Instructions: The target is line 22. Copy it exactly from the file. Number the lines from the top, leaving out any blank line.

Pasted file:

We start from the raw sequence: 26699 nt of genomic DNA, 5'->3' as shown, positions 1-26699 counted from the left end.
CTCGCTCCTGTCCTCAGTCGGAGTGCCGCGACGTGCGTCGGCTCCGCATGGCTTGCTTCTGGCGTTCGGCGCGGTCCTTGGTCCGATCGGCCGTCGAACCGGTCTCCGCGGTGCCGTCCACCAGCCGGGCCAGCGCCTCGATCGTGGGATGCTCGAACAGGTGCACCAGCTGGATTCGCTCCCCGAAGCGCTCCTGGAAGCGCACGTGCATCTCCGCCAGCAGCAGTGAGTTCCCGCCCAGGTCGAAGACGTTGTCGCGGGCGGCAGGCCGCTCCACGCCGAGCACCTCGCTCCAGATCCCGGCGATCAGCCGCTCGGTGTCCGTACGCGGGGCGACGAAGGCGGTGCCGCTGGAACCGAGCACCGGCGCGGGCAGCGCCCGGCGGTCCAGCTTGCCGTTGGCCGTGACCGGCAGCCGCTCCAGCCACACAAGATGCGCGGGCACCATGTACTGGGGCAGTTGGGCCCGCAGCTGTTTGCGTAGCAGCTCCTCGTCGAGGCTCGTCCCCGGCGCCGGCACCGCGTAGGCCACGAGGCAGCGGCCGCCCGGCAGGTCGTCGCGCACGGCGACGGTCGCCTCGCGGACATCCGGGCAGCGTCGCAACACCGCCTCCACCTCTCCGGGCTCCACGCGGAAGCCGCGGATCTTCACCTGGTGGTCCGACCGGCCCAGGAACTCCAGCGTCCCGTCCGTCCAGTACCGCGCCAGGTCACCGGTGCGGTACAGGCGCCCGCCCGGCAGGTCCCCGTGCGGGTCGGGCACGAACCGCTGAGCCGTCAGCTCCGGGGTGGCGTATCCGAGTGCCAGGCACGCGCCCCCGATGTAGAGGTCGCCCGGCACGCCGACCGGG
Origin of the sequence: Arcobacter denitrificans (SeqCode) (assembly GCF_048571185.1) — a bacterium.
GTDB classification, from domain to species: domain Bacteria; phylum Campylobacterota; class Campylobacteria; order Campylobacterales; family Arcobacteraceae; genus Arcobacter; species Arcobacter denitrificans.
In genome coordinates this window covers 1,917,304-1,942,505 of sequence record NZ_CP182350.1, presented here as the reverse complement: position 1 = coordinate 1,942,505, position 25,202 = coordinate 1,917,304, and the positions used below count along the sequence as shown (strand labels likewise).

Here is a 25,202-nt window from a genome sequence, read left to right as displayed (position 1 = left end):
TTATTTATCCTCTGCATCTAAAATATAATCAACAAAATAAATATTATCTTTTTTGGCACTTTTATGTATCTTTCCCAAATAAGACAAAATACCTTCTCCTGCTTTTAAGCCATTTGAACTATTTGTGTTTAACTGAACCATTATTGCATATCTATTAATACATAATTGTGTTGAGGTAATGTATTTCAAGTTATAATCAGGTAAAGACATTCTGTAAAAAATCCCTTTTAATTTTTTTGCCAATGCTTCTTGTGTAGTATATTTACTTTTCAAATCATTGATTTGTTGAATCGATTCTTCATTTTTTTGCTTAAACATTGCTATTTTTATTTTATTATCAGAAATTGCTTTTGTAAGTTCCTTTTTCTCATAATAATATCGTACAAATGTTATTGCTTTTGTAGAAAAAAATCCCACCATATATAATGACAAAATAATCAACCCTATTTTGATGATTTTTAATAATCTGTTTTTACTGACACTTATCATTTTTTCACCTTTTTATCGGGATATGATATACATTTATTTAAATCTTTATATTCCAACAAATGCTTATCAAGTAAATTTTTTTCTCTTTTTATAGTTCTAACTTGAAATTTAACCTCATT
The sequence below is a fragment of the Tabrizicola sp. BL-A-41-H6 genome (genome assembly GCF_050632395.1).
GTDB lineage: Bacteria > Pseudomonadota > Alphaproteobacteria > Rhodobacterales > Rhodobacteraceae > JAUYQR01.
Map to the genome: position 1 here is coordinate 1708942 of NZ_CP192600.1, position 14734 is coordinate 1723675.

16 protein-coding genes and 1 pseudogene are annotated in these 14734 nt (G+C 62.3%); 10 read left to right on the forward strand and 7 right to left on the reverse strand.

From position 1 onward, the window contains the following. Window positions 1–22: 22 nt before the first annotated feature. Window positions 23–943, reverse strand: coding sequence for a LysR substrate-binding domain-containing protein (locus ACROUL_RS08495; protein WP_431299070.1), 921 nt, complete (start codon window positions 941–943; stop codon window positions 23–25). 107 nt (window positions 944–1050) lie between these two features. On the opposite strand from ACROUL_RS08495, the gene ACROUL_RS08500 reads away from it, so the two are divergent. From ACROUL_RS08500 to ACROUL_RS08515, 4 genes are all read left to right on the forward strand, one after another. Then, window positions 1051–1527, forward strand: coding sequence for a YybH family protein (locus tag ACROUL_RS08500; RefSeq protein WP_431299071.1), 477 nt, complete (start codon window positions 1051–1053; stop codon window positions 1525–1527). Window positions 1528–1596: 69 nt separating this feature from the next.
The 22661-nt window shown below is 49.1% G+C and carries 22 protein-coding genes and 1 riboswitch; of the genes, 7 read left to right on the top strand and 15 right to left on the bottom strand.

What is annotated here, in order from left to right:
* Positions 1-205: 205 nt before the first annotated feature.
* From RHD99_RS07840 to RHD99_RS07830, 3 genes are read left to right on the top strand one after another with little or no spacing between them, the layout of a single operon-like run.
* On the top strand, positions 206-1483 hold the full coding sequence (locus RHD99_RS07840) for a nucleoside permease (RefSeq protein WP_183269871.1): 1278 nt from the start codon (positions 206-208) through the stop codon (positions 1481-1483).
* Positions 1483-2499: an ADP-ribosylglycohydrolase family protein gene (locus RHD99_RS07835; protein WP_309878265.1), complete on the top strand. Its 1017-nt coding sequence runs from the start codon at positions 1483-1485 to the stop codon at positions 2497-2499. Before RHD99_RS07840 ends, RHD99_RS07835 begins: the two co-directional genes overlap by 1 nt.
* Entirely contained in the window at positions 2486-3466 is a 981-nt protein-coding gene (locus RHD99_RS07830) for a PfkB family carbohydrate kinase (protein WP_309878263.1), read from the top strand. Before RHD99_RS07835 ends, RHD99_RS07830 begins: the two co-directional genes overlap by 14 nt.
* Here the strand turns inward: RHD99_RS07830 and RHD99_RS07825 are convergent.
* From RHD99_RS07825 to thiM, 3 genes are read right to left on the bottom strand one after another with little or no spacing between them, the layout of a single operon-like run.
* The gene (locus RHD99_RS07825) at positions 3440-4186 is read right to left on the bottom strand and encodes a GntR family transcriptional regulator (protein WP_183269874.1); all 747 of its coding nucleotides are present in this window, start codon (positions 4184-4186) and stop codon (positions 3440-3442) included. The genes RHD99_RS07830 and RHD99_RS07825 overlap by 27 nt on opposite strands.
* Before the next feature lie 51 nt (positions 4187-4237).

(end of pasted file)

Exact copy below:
* The gene (locus RHD99_RS07825) at positions 3440-4186 is read right to left on the bottom strand and encodes a GntR family transcriptional regulator (protein WP_183269874.1); all 747 of its coding nucleotides are present in this window, start codon (positions 4184-4186) and stop codon (positions 3440-3442) included. The genes RHD99_RS07830 and RHD99_RS07825 overlap by 27 nt on opposite strands.